Florida Won’t Be Affected By A ‘Seaweed Blob’, Claims Oceanographer

Florida Won't Be Affected By A 'Seaweed Blob', Claims Oceanographer

The east coast of Florida has been threatened by a huge “algae blob,” according to several news sources. The New York Post reported that “massive seaweed bloom starts washing ashore on Florida beaches” CNN warned that an alga bloom twice the size of the U.S. is headed for Florida.

On the other hand, an oceanographer told reporters that this assertion is sensational in possible every way.

Dr. Yuyuan Xie uses satellites to study sargassum, a genus of large brown algae that floats around in island-like masses. “There is no seaweed blob” Xie, who works in the Optical Oceanography Laboratory at the University of South Florida, told reporters. “But there is a 5,000-mile Great Atlantic Sargassum Belt,” which, Xie says, is comprised of less than one-tenth of one percent seaweed.

In other words, only 0.1 percent of the belt is made up of sargassum; the remaining 99.9 percent is “sargassum free,” or simply ocean water.

5,000-Mile-Long Seaweed Blob Heading To Florida, Mexico, And Dominican Republic
Floating Seaweed

The east coast of Florida and the Florida Keys have only been reached by only a “tiny portion of the seaweed within the belt,” Xie said, and it “is not moving toward Florida” like a fearsome monster.”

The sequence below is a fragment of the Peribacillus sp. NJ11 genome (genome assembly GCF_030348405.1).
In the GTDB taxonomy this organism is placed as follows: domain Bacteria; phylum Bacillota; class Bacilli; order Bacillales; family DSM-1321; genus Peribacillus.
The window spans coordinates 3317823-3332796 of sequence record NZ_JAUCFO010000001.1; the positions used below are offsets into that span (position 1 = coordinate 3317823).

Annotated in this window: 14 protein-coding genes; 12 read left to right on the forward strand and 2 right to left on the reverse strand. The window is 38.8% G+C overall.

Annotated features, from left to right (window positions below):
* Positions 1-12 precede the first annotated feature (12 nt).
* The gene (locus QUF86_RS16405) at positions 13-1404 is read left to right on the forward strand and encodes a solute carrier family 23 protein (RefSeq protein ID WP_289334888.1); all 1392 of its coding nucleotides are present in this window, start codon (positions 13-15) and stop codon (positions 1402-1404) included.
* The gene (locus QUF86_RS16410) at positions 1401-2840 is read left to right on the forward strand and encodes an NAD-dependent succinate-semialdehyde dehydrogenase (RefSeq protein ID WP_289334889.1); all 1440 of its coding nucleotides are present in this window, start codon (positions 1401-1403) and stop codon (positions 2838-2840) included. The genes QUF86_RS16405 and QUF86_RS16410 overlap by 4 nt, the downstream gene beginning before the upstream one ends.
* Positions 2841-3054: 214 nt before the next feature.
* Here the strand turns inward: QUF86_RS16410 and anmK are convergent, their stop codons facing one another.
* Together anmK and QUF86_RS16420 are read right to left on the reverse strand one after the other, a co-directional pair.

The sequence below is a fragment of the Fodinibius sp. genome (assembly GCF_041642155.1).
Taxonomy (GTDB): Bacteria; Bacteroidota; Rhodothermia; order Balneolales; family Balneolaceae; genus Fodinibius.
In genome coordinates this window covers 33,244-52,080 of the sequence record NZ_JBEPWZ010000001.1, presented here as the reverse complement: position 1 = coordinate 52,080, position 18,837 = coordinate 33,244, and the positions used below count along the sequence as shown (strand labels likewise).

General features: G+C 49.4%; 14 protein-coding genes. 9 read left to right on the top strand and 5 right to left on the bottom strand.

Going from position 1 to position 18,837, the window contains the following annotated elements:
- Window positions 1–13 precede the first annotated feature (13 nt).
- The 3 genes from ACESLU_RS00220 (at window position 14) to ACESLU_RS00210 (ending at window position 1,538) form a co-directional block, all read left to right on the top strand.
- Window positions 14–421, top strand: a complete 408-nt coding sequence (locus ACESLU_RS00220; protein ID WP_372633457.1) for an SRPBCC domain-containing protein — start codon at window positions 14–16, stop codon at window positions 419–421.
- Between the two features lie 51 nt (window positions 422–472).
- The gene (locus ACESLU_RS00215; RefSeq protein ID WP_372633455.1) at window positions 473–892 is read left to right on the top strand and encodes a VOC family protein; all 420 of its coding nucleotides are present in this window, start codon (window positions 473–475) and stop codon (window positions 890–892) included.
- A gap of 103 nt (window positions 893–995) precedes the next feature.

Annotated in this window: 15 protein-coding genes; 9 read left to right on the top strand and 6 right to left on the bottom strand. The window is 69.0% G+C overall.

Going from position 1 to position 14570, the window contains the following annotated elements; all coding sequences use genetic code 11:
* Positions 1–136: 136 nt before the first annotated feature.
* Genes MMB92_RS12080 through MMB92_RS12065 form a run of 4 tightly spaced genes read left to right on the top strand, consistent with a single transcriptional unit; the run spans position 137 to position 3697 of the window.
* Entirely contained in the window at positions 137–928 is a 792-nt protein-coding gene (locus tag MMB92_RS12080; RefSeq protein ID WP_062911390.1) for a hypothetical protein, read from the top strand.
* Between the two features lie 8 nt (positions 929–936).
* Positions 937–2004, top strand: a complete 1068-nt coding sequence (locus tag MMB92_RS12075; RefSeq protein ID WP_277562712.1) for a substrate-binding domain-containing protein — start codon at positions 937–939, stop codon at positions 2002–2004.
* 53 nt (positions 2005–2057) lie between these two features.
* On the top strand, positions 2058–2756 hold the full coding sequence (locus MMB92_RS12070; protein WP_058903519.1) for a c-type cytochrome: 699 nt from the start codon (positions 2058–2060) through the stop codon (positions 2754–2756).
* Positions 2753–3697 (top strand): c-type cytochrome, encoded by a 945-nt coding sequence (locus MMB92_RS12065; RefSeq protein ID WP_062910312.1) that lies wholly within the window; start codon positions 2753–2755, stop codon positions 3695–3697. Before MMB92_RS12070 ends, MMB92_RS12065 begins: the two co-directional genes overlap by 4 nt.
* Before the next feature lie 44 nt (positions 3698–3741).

Sargassum seaweed belts are not technically a new phenomenon. According to a study published in the peer-reviewed journal Science, Christopher Columbus was the first to describe floating belts of Sargassum seaweed in the 15th century. According to experts, these “mats” have been “limited” and “discontinuous” in recent centuries.

In 2011, however, they reappeared more frequently and more densely, resulting in an 8,850-kilometer-long bloom that stretched from West Africa across the Caribbean Sea to the Gulf of Mexico. According to the researchers, this is the largest macroalgal bloom ever recorded. “Such recurrent blooms may become the new normal.”

Xie and his colleagues use NASA satellites to measure the Sargassum algae population and track its annual cycle. Xie described the phenomenon as “unusual” compared to a decade ago because “such a belt did not exist” However, this belt is typical, as the sargassum begins another annual cycle consistent with its activity over the past five years.

The National Oceanic and Atmospheric Administration (NOAA) notes that Sargassum is different from normal algae, which are normally held to the seafloor by root-like “holdfasts” In contrast, Sargassum floats on the ocean surface because it does not anchor itself to the bottom. 

These sargassum belts often cover miles of ocean surface and can serve as a floating habitat for creatures such as sea turtles, bird species, crabs, and shrimp. Even a certain species of frogfish, called the “sargassum fish,” is found only in this environment.